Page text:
I have worked with a number of people , especially recently, who have said something like: “Every time I start to get happy or things are going right, I do or say something that sabotages my happiness, and life comes crashing down around me again. It is as if some part of me is afraid to be happy and it thinks that my feeling good is a signal that something bad is about to happen. Maybe it is trying to protect me?”
What makes us sabotage our happiness? For some people the trigger was a traumatic event. “Everything was good in my life and then I got hit by a truck. Literally. Nothing seemed to work for me after that.” “I was a happy go lucky kid, not a care in the world. My mom caught me swearing, sent me to my room, and my dad died that night. I thought it must be my fault. I’ve been unconsciously punishing myself ever since.” For lots of people it is a family belief—”Don’t let things get too good, better to be a pessimist and then you won’t be disappointed.” For others it is constantly being told as a child that you are too loud, too smart, too energetic, too much—the implication was “be less and we will like you better.” The consequences are that we live in fear, hyper-vigilant, accepting less rather than seeking more.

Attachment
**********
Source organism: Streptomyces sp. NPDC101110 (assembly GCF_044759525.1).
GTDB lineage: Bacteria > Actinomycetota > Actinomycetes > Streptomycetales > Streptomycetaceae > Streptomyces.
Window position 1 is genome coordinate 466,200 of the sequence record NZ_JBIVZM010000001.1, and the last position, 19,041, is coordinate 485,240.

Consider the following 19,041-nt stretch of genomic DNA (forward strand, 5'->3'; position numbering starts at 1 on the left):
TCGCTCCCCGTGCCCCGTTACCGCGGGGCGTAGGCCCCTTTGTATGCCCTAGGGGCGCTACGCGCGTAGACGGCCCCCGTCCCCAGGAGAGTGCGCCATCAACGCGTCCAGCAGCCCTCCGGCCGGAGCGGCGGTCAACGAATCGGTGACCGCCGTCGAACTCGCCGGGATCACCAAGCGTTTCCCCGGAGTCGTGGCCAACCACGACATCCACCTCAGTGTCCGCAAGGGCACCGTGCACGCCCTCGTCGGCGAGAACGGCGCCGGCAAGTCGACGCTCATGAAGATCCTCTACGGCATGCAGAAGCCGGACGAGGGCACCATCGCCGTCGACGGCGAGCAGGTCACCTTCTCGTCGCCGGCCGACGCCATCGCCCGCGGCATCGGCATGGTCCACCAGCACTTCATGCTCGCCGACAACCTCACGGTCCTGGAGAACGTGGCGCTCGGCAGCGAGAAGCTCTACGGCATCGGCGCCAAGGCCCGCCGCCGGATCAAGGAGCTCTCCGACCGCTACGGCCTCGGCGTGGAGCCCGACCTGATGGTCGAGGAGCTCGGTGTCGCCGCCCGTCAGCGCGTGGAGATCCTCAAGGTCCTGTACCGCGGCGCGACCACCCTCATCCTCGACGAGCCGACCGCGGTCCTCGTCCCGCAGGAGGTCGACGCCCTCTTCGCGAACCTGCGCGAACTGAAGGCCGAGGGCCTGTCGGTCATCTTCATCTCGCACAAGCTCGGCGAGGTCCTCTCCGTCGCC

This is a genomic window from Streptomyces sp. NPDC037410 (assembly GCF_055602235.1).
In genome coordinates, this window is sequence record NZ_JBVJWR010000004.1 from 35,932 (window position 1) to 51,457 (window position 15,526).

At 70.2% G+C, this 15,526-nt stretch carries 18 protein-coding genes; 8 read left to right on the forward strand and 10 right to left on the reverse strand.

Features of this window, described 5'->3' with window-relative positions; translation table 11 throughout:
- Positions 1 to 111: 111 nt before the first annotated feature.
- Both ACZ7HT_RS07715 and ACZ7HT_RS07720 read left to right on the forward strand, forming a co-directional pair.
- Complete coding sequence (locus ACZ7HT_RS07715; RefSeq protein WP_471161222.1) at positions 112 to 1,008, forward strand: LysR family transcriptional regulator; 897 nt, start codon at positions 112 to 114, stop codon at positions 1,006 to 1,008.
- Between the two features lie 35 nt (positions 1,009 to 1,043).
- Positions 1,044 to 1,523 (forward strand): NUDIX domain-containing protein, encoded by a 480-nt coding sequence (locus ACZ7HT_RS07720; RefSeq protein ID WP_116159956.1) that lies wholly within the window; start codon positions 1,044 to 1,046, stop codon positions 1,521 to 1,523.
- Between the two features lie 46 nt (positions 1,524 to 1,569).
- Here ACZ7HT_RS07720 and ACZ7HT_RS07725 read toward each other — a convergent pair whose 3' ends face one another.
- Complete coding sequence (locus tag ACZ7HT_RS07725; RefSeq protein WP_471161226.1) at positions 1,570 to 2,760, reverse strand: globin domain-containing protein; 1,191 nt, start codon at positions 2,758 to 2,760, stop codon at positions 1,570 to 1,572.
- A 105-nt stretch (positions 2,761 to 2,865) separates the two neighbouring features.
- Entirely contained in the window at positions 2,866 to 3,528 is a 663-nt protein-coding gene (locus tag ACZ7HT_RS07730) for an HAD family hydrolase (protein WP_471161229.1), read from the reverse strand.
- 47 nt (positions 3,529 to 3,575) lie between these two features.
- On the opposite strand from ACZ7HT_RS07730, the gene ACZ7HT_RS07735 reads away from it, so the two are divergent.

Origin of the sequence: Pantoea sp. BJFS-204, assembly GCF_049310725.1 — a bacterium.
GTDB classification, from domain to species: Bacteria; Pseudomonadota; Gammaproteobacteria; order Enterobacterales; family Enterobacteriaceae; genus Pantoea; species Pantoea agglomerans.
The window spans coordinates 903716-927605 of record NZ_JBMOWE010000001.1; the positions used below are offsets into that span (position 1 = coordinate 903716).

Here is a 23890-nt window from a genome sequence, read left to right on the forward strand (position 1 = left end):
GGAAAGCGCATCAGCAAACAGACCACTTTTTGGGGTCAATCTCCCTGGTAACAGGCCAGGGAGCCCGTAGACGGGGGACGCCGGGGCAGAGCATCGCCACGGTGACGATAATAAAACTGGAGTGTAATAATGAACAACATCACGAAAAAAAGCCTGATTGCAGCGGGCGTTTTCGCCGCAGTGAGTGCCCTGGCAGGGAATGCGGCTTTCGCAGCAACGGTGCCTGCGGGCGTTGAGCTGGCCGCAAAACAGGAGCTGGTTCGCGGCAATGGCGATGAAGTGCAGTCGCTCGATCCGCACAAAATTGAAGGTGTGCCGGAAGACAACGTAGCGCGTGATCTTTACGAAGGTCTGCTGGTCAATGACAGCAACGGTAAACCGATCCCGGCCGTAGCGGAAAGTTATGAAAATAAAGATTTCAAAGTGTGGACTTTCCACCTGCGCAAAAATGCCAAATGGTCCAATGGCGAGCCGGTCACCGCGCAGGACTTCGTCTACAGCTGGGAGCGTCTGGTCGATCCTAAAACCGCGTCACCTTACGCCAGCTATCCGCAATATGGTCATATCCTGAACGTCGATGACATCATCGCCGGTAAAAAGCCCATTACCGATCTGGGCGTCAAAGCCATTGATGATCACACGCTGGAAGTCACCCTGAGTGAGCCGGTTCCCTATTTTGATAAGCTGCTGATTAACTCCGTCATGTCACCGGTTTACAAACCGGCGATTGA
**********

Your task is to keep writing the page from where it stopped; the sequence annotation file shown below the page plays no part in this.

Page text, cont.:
Whatever the cause, sabotage in us seems to stem from a conflict between inner parts of us. Both sides want to keep us safe from our fears, but they have very different strategies. The most common strategy is to curl up, close down, back off, shut the door, tighten up, preserve what we have, constrict, lower expectations, hunker down, soldier on, circle the wagons, put up the fists…those are just the first phrases that come to my mind. You know how that feels in your body.